With the senate budget reflecting more of a Republican imprint (with more cuts than the Democratic house budget), legislators have focused their attention on Hunter and the house to see where they'll bend. But Hunter says the so-called reforms in the senate budget represent "the opposite of why I'm here."
The senate budget does hit harder than the house budget:
• The senate eliminates the cash stipend portion of the Disability Lifeline—a program for the permanently disabled—with a $184 million cut. The house version preserves the program's cash stipend, though at a reduced level, cutting it by 42 percent, an $83 million cut. The senate reduces the the Disability Lifeline health care program by $93 million—downsizing coverage from about 18,000 people to 12,000 people, while the house preserves it at current levels.
• The senate makes $345 million more in cuts to K-12 education, with teacher salary cuts and truancy penalties and a sharper higher ed tuition increase, 16 percent vs. 13 percent;
• And the senate makes more sweeping cuts to the Basic Health Plan, the subsidized state health insurance program for poor and low-income families. The senate cuts $195.8 million from the program, downsizing enrollment by 20,000 people and freezing it so that when people drop out, more new people can't join. (There are 145,000 people on the waiting list.) The house budget cuts $30 million less than the senate and cuts about 13,000 people from the program overall. And they don't block new enrollees. The problem with cordoning off enrollees is that the system ends up with a higher and higher risk pool, driving up costs—essentially working the opposite way that insurance pools are set up to work to save costs.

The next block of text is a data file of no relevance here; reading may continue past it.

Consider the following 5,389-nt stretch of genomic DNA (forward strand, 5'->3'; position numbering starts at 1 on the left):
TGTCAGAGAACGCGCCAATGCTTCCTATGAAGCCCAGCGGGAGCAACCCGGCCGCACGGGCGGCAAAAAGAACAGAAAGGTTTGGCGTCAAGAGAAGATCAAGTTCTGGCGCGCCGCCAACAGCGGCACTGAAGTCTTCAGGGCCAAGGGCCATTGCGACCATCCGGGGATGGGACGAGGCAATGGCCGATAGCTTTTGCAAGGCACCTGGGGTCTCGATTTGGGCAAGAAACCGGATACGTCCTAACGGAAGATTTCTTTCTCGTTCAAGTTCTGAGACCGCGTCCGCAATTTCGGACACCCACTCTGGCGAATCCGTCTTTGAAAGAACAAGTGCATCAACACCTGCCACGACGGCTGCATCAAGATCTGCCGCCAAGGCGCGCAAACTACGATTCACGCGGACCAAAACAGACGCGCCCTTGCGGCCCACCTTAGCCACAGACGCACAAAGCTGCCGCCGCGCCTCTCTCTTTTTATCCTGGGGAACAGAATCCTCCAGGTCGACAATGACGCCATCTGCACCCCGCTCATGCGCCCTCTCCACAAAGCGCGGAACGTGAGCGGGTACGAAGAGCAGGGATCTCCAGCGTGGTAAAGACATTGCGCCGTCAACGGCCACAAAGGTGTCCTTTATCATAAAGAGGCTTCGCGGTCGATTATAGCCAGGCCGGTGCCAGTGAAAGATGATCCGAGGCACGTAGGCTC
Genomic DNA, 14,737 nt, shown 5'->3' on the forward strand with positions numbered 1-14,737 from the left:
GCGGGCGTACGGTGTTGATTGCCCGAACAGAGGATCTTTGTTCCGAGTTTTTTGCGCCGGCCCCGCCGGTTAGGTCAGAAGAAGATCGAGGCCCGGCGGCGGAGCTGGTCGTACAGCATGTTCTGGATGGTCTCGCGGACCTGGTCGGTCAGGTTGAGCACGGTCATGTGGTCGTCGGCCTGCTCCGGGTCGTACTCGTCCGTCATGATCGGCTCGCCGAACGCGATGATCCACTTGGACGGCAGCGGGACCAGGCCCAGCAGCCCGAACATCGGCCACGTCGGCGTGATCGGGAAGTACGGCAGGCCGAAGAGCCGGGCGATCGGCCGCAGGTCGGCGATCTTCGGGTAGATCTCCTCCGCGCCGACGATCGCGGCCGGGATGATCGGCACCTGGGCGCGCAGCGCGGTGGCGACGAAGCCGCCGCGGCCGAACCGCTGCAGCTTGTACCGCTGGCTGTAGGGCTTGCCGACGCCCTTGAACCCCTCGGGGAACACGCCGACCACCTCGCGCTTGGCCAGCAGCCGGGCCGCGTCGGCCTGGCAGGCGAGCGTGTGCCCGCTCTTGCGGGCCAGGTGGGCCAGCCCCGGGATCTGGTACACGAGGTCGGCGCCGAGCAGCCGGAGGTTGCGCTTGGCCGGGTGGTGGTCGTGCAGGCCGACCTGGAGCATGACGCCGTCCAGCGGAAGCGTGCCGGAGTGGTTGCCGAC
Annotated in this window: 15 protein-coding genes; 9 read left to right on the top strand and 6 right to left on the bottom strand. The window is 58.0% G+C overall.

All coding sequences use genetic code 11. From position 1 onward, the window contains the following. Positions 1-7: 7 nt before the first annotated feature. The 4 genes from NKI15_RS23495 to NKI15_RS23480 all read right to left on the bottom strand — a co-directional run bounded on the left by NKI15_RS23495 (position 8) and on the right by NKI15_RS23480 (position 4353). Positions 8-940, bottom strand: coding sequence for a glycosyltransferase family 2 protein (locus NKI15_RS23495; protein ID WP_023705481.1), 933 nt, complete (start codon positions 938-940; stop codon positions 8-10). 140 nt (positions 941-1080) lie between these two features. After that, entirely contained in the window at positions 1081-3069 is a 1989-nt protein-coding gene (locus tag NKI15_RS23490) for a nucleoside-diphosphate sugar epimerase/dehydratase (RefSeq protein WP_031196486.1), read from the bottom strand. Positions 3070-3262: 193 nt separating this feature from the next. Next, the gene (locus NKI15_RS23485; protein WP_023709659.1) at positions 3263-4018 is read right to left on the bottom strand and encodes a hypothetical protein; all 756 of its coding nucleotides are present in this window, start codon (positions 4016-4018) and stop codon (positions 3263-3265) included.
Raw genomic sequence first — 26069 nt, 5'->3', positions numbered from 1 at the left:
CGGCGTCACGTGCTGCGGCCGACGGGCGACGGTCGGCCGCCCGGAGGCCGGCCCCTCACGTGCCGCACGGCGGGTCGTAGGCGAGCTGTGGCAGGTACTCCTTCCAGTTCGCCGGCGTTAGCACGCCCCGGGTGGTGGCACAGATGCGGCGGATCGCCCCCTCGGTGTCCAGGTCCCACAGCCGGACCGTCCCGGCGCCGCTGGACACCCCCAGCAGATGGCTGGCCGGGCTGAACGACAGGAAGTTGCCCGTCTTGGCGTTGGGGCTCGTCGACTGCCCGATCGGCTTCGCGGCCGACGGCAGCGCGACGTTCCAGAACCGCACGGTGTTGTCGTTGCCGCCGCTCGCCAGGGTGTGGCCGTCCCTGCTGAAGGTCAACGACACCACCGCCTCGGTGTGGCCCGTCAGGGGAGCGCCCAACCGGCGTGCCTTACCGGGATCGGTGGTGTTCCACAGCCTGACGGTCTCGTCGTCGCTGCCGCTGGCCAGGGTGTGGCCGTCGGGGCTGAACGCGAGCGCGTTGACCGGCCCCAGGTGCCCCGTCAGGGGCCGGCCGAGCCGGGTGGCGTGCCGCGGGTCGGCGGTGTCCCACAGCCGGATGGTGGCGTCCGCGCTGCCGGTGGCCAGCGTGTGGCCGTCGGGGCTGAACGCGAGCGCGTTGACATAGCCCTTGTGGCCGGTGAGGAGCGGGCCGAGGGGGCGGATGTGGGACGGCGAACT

Asked about the senate's demand for more dramatic, long-term reforms, such as the freeze on Basic Health Plan enrollment and a cap on enrollment in health care for kids, Hunter says:
Just spending less money on education and children's health care, that's not reform, that's just spending less money. Spending less money on kid's health care and not giving a hand up to people that need help, that's not why I'm here. In fact, that's the opposite of why I'm here.
Hunter says, "my job is to deliver a balanced, responsible budget that takes in more than it spends and doesn't have goofy one-time money." He says, by necessity, "there will be reform baked into the budget" and cited a budget-related bill that had a hearing in the house ways and means committee this morning to rout out fraud in electronic cash cards for people on the Temporary Assistance for Needy Families (TANF) program.